What’s happening on the farm this week?
Week 14: Hi everyone – we have a few announcements to make in this issue – Please hold on to it and read it - What’s going on at the farm, next hoedown, what the next couple of weeks look like, last pickup week/date for CSA, grass fed beef shares.
We mowed all of our red, blue, yellow and fingerling potatoes down on Monday – they were starting to show signs of blight and as Adam said “better not be greedy” – they probably could have grown longer but we did not want to take the chance. The Kennebec storage potatoes are still growing quite vigorously and we left them standing. We will be harvesting all of the potatoes – with exception to the Kennebecs – over the next few weeks while they cure in the ground. We let them cure in the ground so their skins and toughen up and will be better storage potatoes and will not bruise as easily. The ones you have been getting are freshly dug, have no curing time and will keep okay in a crisper or cool dark place for a short time – these are what you would call “new potatoes”. The yellow potatoes this week are called “Nicola” they are new to us – they are so buttery – we have roasted them on the grill and have also sliced them for French fries – both were very yummy. Also, with organic potatoes – you should keep their skins on them – or how Europeans say “keep their jackets on” – there is a ton of vitamins and minerals just in the skin. Wash them and them cook them up – very yummy and the skins are so tender you can’t even tell they are there. We also picked the last of the field peppers- they were showing signs of blight as well and Adam mowed those down – the tomatillos like the new fresh air and more space they have around themJ We will be planting cover crops to help rebuild and protect the soils. Thanks to Gail and Fiona we got a bit of weeding done with the Basil and carrot beds. We hope you have experimented with the okra – it is a rarity in these parts – Sadie likes to eat it rawJ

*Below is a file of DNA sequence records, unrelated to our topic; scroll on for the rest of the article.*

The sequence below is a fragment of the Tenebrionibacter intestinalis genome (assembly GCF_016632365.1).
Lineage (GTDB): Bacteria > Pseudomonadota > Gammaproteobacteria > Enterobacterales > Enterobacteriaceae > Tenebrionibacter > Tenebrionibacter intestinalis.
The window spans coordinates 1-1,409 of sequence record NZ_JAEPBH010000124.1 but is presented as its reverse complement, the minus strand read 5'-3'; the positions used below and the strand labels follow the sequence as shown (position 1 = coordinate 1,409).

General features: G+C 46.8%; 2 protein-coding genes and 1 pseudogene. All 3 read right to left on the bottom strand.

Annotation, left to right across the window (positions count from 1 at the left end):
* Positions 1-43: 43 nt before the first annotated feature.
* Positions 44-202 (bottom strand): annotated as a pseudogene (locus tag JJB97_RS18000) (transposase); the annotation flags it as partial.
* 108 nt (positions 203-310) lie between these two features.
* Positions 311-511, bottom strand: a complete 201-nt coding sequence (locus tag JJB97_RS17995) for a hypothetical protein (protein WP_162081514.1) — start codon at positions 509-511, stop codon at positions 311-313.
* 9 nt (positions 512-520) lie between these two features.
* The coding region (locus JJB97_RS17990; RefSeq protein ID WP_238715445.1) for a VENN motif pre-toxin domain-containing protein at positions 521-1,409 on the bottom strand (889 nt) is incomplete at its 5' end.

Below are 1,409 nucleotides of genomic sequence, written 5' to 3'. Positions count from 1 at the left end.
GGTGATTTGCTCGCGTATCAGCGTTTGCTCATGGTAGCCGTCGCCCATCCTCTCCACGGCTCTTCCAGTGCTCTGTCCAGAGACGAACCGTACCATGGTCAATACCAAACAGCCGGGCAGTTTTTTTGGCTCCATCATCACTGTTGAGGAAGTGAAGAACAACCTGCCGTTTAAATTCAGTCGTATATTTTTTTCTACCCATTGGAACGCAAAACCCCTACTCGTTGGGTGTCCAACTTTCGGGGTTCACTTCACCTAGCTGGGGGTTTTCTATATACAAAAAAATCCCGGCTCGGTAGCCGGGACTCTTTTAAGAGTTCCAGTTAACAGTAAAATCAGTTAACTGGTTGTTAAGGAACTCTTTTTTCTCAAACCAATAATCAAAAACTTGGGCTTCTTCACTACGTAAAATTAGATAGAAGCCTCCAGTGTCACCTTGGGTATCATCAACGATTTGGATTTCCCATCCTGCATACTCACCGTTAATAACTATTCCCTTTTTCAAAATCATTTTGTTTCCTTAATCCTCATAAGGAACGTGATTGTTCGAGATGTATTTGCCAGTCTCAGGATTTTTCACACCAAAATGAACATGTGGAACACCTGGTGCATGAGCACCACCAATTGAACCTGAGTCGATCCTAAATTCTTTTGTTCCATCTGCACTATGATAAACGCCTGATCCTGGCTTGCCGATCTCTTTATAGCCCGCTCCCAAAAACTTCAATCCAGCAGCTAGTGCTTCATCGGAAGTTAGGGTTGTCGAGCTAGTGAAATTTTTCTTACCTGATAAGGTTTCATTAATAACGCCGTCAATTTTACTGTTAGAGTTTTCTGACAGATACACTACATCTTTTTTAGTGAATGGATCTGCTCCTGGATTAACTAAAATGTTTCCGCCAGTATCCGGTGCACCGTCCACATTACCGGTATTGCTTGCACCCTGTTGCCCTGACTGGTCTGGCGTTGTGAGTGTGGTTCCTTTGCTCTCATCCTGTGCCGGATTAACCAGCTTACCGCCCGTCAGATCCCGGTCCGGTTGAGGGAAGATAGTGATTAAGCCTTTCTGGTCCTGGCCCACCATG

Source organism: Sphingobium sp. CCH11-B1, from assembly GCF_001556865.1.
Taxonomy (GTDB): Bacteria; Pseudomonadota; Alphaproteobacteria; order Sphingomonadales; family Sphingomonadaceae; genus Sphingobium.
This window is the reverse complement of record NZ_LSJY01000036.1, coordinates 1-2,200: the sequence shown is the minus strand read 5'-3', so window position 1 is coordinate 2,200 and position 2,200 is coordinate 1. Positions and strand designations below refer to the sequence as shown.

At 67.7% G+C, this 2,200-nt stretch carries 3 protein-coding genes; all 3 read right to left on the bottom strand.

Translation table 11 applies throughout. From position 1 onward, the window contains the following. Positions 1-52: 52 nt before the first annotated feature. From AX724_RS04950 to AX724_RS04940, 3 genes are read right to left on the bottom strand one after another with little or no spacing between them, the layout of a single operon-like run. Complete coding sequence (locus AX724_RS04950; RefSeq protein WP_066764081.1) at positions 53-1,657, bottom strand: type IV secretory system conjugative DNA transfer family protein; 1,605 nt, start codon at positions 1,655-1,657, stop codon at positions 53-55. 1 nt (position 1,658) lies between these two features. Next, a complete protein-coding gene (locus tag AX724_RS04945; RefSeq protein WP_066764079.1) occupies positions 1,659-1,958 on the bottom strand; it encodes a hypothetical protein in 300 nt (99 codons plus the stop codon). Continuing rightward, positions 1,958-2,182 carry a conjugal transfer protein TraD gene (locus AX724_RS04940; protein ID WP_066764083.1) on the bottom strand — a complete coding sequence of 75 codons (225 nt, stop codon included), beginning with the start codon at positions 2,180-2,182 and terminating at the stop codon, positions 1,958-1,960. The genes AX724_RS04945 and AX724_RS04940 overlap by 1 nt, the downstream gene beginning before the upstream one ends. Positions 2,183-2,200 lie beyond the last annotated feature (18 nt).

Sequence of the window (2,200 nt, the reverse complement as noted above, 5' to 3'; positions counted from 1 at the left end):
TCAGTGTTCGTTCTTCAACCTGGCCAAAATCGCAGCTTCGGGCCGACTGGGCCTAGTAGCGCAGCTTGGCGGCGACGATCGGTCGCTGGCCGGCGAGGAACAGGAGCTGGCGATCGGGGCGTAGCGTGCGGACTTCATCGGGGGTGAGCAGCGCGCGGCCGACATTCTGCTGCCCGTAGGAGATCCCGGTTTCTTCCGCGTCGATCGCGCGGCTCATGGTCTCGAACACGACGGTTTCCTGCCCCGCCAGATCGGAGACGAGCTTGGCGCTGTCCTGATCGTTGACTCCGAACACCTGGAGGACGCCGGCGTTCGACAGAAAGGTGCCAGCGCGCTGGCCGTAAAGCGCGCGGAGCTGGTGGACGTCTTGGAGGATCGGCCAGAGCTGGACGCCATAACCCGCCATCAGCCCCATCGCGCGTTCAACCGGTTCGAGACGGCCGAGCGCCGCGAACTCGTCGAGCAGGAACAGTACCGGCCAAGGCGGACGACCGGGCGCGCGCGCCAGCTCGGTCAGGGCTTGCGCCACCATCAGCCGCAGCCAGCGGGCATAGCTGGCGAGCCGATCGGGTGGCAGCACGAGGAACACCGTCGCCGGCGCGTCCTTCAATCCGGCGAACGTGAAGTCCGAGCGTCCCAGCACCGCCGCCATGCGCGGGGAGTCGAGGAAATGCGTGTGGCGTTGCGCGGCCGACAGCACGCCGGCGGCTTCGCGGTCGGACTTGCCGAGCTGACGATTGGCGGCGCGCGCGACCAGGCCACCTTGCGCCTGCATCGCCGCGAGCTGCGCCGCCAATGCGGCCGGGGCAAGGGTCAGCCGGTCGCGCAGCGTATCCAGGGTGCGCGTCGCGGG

The next Blue Heron Farm Hoe-Down will be Sunday, September 27th at 3:00pm – potluck, music, games and hay rides on a now fixed hay wagon. The last hoe down brought fiddles, harmonicas, guitars, bag pipes, accordion, and many silly dances on the hay wagon by all these little farm kiddos. The weather should be a lot cooler and we will have a bon fire this time. We are planning on having it back behind our property near the sheepJ Bring family and friends, food and drink to share, an instrument – all are welcome.
Over the next few weeks, we will be trying the best we can to fill your baskets. The last CSA pickup this year will be the week of September 28th – the 17th week. We will make your baskets twice as full with storage groups to make it a two week pickup. Seniors shares will continue until the first week of October. If some of the crops look like they will mature and not be ready by then, we will have a “call back” sometime in October – we will know this that last week.
This growing season has been a roller coaster. We figure we have had 5 great growing seasons and now this one Mother Nature has decided to “christen” us in. We also figure that we can handle a season like this now – and not give up. We have learned much this growing season and we will put what we learned into the seasons ahead. We are looking to buy in winter squash and beets from another organic farm – we will put them in you share if we get them. What is comforting to know is that we are not the only farm who is struggling this growing season – even farms that have been in existence long before us are struggling with growing crops this year. It is weird to say this but it makes us feel better – that is the weather, our clay soil – we did the best we could – and this is good. This year was not a total washout – we had beautiful and plentiful peas, spinach, broccoli, and others – sometimes you get tunnel vision of where you right now – and I think it is important – that you still look back and to the sides on the this roller coaster rideJ